Each new track becomes not only an easier process but more enjoyable and confident.
Are there any plans for an album or E.P. later this year?
We are already four tracks into what will be our follow-up record. Absolutely loving the new material and hope to release as we go.
I am interested to find out who your heroes are. Which bands/artists are important to you guys?
Structurally and creatively, Radiohead are big heroes of ours. At the Drive-In, most notably the Relationship of Command era, sonically stood out as a Post-Hardcore, kind of Post-Rock-Indie record that crossed-over between those of us that loved Indie and the harder Punk sounds. Linking Les Savy Fav, Fugazi; Dillinger Escape Plan to Joy Division, Sonic Youth and darker sounds. Lyrically, Worgie sites Dizzie (Rascal), Billy Bragg; Björk, (Paul) Weller and label-mates Scroobius Pip and B. Dolan as huge influences.
You played a Camden Rocks ‘Presents’ show at Camden’s Crowndale to coincide with the song’s release on 31st of last month. What was that show like and how did the new single go down?
We thoroughly enjoyed it. Only our fourth show to date was very well-attended and, after our rather brutal opener, new song Not Proud lifted the mood and seemed to go down wonderfully!
How inspiring is London to the band? Do you think it is the best place for new musicians to get exposure and cut their teeth?
London was where we all cut our teeth in the previous band – with early gigging in Blackpool, Essex and Romania, respectively.
In London, you fight with oversaturation of similar ideas and sounds and it makes you work harder on developing a sound that’s your own.
The band, I’d say, is more concerned with its immediate, personal social surrounds that float in and out of East London. It’s always an inspiring landscape if you know where to look.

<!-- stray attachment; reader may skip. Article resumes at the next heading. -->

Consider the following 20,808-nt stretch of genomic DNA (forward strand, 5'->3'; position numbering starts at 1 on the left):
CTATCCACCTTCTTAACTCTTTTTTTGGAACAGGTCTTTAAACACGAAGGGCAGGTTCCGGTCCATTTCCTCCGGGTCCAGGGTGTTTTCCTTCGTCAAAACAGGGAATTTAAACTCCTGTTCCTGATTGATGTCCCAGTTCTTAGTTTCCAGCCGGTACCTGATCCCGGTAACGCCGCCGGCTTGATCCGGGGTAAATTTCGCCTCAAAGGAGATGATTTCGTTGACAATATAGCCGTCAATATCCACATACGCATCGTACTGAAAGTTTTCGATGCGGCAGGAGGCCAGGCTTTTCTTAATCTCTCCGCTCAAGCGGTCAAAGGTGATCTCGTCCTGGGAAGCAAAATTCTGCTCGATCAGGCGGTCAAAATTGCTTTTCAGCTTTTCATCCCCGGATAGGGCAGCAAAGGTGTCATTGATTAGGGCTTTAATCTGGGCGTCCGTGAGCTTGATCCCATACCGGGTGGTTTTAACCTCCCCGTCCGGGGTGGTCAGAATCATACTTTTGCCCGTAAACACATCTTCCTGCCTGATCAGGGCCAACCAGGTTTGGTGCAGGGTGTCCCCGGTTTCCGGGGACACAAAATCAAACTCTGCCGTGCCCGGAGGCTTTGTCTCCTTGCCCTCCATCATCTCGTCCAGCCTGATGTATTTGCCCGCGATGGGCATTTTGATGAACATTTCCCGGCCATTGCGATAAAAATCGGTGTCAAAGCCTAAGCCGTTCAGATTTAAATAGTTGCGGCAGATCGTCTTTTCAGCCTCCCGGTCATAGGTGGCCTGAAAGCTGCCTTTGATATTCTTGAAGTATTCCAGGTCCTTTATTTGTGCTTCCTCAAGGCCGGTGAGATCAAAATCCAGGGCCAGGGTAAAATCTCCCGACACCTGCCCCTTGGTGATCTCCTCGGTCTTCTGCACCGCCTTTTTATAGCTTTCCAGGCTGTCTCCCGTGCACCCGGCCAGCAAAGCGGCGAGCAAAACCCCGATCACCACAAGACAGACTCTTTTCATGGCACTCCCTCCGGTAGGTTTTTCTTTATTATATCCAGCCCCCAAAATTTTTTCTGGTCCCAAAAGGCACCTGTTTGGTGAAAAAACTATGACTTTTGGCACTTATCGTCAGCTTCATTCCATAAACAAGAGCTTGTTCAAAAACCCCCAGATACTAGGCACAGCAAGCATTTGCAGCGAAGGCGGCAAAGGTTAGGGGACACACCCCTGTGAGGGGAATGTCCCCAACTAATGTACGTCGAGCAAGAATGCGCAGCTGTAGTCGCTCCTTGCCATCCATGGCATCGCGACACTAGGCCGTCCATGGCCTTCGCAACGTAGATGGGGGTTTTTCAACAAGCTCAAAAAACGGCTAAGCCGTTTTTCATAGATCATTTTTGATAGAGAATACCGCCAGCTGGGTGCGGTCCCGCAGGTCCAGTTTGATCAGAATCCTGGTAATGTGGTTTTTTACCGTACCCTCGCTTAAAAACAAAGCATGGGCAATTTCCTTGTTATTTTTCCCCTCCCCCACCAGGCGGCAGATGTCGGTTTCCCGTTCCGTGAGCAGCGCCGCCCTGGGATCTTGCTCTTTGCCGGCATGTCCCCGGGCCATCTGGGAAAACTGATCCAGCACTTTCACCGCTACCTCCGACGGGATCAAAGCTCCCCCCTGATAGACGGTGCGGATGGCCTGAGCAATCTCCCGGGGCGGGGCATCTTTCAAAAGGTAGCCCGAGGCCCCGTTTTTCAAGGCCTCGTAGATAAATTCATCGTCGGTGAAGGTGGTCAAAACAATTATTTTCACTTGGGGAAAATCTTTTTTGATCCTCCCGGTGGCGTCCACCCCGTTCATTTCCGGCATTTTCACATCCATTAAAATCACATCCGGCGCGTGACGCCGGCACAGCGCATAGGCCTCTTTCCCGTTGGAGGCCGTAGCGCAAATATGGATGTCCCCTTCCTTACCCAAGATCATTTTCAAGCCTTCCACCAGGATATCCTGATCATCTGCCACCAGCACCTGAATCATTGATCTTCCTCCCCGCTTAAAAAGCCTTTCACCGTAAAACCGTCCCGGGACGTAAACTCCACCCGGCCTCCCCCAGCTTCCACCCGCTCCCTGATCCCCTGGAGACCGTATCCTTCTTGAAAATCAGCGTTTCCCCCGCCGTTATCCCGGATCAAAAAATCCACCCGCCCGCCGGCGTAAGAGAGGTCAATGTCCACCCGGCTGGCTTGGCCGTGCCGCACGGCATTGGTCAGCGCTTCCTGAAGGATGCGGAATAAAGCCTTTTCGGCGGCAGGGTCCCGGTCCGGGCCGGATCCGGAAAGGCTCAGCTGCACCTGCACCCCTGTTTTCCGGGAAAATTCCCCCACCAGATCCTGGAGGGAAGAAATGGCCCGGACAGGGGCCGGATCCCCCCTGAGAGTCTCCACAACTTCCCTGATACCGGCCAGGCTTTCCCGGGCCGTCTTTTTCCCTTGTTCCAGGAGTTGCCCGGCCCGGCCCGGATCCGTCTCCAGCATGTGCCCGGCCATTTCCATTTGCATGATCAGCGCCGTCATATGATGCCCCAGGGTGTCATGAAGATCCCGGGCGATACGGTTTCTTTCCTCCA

Are there any tour dates afoot? Where can we see you play?
We are working on some rather special support slots around festival season – look at www.thisisbricks.com for updates.
What do you guys do to blow off steam between gigs? Do you have any rituals or is it pretty much all-go at the moment?
We all have other full-time projects so it’s a case of squeezing in family life, children and studio time where possible. No rest for the wicked and all that.
Who are the new artists you recommend we check out?
Natasha Fox, of Warrenpeace (Worgie’s other project), is working on something wonderful. Go and find her.
Also really digging new sounds from Totorro – who aren’t that new but are amazing.
If you each had to select an album that has meant most to you; which would they be and why?
Lee: In Utero by Nirvana. It made him realise that he had to go and buy a guitar and sit in a room for six months to learn it.
Teo: Sailing the Seas of Cheese by Primus was a massive influence on him as a Grunge kid in Romania.
Warren: Ride Paranoia by JR Ewing. In the wake of At the Drive-In, this record was one the most finely-crafted Hardcore records ever made. Guitars were angular but raw and melodies were solid throughout. It’s a masterpiece.
Is there any advice you’d give to artists coming through at the moment?
Don’t stop. Get good, get better. Don’t stop.
Finally, and for being good sports, you can each select a song and I’ll play it here (not one of yours as I’ll do that).
Lee: Morning by Beck
Teo: Have a Cigar by Pink Floyd
Warren: It’s In Our Hands by Björk